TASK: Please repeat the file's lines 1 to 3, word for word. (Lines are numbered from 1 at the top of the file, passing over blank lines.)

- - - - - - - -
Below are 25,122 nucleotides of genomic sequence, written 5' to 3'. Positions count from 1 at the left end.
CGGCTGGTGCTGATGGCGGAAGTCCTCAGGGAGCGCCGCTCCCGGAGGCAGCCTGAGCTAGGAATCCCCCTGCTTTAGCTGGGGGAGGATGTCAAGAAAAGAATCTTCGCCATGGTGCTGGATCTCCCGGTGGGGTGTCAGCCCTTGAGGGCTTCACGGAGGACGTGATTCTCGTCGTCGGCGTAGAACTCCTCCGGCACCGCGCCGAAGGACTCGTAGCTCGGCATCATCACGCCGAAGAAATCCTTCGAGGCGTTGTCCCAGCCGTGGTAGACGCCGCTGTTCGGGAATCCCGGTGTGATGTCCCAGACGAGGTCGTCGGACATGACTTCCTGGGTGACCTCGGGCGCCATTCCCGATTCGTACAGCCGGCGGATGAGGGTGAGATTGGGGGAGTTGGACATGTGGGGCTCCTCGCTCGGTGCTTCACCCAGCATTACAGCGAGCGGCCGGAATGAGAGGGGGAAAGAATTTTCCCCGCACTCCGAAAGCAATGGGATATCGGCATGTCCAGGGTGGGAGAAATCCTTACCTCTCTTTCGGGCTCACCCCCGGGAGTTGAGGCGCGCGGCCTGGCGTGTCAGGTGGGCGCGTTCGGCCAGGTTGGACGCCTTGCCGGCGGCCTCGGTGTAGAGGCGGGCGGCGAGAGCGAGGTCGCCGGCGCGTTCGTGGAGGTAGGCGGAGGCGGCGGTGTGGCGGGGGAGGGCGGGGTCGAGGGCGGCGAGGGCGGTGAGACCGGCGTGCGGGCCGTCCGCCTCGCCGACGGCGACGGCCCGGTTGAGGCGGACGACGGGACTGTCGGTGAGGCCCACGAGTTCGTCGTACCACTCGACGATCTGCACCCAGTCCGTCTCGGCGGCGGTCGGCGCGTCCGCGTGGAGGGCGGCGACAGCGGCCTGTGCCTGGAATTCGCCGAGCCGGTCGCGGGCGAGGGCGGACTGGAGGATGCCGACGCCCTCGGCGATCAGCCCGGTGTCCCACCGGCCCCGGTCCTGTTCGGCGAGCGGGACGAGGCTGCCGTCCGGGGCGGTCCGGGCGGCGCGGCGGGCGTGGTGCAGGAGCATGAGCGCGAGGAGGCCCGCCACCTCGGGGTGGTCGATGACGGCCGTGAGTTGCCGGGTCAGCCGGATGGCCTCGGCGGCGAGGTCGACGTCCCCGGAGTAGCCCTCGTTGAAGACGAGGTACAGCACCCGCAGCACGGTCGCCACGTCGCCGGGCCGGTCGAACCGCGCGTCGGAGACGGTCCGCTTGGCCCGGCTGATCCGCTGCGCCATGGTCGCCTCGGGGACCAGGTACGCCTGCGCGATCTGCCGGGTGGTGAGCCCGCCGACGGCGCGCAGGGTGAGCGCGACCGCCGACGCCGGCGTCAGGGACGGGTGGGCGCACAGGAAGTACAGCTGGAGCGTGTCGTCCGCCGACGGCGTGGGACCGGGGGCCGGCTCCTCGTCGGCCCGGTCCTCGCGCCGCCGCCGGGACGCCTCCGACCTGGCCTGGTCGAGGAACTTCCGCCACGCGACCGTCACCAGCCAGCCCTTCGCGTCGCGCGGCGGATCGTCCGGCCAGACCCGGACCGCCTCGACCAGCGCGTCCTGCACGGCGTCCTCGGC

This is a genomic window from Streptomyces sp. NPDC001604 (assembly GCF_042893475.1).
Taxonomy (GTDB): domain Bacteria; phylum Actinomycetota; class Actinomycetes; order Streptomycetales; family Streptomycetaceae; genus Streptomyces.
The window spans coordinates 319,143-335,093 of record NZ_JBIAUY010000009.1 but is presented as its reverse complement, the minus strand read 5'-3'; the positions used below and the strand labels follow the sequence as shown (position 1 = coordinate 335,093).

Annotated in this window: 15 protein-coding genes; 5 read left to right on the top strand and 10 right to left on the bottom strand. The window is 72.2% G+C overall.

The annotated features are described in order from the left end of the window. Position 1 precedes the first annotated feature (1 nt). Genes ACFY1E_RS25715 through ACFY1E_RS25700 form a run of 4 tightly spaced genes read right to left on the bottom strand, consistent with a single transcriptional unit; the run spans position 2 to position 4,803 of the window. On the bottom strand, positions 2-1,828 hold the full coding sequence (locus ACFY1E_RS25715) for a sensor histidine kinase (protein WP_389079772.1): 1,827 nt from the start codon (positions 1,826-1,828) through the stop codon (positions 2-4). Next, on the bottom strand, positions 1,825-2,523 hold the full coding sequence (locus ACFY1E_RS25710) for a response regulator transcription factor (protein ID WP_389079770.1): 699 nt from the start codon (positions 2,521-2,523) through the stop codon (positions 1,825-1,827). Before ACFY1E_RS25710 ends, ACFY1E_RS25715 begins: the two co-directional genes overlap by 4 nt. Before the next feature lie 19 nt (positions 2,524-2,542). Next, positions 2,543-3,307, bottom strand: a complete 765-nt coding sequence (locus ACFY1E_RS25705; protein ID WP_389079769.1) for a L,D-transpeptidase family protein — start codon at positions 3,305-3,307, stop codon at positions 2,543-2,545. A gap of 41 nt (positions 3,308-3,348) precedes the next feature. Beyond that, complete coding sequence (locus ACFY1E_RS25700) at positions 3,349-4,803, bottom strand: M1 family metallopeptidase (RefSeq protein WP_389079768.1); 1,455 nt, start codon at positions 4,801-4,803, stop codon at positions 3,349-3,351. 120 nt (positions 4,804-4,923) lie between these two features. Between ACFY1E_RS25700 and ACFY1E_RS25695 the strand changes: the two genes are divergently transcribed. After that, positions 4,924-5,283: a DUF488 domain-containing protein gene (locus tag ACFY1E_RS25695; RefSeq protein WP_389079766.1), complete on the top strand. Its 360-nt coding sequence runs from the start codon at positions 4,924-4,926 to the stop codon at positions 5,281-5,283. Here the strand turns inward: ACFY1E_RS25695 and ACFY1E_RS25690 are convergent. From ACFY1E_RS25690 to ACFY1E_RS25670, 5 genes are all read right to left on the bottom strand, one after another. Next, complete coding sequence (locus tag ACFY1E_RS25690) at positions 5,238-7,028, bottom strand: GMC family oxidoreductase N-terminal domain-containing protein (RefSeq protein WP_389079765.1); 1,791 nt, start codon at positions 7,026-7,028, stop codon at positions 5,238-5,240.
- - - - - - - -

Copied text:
Below are 25,122 nucleotides of genomic sequence, written 5' to 3'. Positions count from 1 at the left end.
CGGCTGGTGCTGATGGCGGAAGTCCTCAGGGAGCGCCGCTCCCGGAGGCAGCCTGAGCTAGGAATCCCCCTGCTTTAGCTGGGGGAGGATGTCAAGAAAAGAATCTTCGCCATGGTGCTGGATCTCCCGGTGGGGTGTCAGCCCTTGAGGGCTTCACGGAGGACGTGATTCTCGTCGTCGGCGTAGAACTCCTCCGGCACCGCGCCGAAGGACTCGTAGCTCGGCATCATCACGCCGAAGAAATCCTTCGAGGCGTTGTCCCAGCCGTGGTAGACGCCGCTGTTCGGGAATCCCGGTGTGATGTCCCAGACGAGGTCGTCGGACATGACTTCCTGGGTGACCTCGGGCGCCATTCCCGATTCGTACAGCCGGCGGATGAGGGTGAGATTGGGGGAGTTGGACATGTGGGGCTCCTCGCTCGGTGCTTCACCCAGCATTACAGCGAGCGGCCGGAATGAGAGGGGGAAAGAATTTTCCCCGCACTCCGAAAGCAATGGGATATCGGCATGTCCAGGGTGGGAGAAATCCTTACCTCTCTTTCGGGCTCACCCCCGGGAGTTGAGGCGCGCGGCCTGGCGTGTCAGGTGGGCGCGTTCGGCCAGGTTGGACGCCTTGCCGGCGGCCTCGGTGTAGAGGCGGGCGGCGAGAGCGAGGTCGCCGGCGCGTTCGTGGAGGTAGGCGGAGGCGGCGGTGTGGCGGGGGAGGGCGGGGTCGAGGGCGGCGAGGGCGGTGAGACCGGCGTGCGGGCCGTCCGCCTCGCCGACGGCGACGGCCCGGTTGAGGCGGACGACGGGACTGTCGGTGAGGCCCACGAGTTCGTCGTACCACTCGACGATCTGCACCCAGTCCGTCTCGGCGGCGGTCGGCGCGTCCGCGTGGAGGGCGGCGACAGCGGCCTGTGCCTGGAATTCGCCGAGCCGGTCGCGGGCGAGGGCGGACTGGAGGATGCCGACGCCCTCGGCGATCAGCCCGGTGTCCCACCGGCCCCGGTCCTGTTCGGCGAGCGGGACGAGGCTGCCGTCCGGGGCGGTCCGGGCGGCGCGGCGGGCGTGGTGCAGGAGCATGAGCGCGAGGAGGCCCGCCACCTCGGGGTGGTCGATGACGGCCGTGAGTTGCCGGGTCAGCCGGATGGCCTCGGCGGCGAGGTCGACGTCCCCGGAGTAGCCCTCGTTGAAGACGAGGTACAGCACCCGCAGCACGGTCGCCACGTCGCCGGGCCGGTCGAACCGCGCGTCGGAGACGGTCCGCTTGGCCCGGCTGATCCGCTGCGCCATGGTCGCCTCGGGGACCAGGTACGCCTGCGCGATCTGCCGGGTGGTGAGCCCGCCGACGGCGCGCAGGGTGAGCGCGACCGCCGACGCCGGCGTCAGGGACGGGTGGGCGCACAGGAAGTACAGCTGGAGCGTGTCGTCCGCCGACGGCGTGGGACCGGGGGCCGGCTCCTCGTCGGCCCGGTCCTCGCGCCGCCGCCGGGACGCCTCCGACCTGGCCTGGTCGAGGAACTTCCGCCACGCGACCGTCACCAGCCAGCCCTTCGCGTCGCGCGGCGGATCGTCCGGCCAGACCCGGACCGCCTCGACCAGCGCGTCCTGCACGGCGTCCTCGGC

This is a genomic window from Streptomyces sp. NPDC001604 (assembly GCF_042893475.1).